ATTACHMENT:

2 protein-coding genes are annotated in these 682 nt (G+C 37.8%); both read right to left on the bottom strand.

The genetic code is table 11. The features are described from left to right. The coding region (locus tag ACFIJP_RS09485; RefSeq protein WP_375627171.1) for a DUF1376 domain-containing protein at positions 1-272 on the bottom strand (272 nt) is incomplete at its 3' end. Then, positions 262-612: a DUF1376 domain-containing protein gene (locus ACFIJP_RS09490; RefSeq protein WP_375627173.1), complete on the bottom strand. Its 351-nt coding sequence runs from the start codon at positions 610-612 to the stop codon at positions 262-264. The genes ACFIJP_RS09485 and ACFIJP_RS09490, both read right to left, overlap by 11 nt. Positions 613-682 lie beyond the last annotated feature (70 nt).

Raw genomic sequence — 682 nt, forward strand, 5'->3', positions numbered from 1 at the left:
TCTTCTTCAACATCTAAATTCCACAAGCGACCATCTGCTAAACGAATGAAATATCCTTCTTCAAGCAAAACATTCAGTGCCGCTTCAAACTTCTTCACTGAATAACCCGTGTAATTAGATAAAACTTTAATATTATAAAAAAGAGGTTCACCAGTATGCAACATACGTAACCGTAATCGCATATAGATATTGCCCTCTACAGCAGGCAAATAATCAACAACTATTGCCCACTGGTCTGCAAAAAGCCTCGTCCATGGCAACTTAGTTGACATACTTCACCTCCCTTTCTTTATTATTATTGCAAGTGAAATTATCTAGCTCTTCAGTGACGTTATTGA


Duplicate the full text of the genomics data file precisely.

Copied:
2 protein-coding genes are annotated in these 682 nt (G+C 37.8%); both read right to left on the bottom strand.

The genetic code is table 11. The features are described from left to right. The coding region (locus tag ACFIJP_RS09485; RefSeq protein WP_375627171.1) for a DUF1376 domain-containing protein at positions 1-272 on the bottom strand (272 nt) is incomplete at its 3' end. Then, positions 262-612: a DUF1376 domain-containing protein gene (locus ACFIJP_RS09490; RefSeq protein WP_375627173.1), complete on the bottom strand. Its 351-nt coding sequence runs from the start codon at positions 610-612 to the stop codon at positions 262-264. The genes ACFIJP_RS09485 and ACFIJP_RS09490, both read right to left, overlap by 11 nt. Positions 613-682 lie beyond the last annotated feature (70 nt).

Raw genomic sequence — 682 nt, forward strand, 5'->3', positions numbered from 1 at the left:
TCTTCTTCAACATCTAAATTCCACAAGCGACCATCTGCTAAACGAATGAAATATCCTTCTTCAAGCAAAACATTCAGTGCCGCTTCAAACTTCTTCACTGAATAACCCGTGTAATTAGATAAAACTTTAATATTATAAAAAAGAGGTTCACCAGTATGCAACATACGTAACCGTAATCGCATATAGATATTGCCCTCTACAGCAGGCAAATAATCAACAACTATTGCCCACTGGTCTGCAAAAAGCCTCGTCCATGGCAACTTAGTTGACATACTTCACCTCCCTTTCTTTATTATTATTGCAAGTGAAATTATCTAGCTCTTCAGTGACGTTATTGA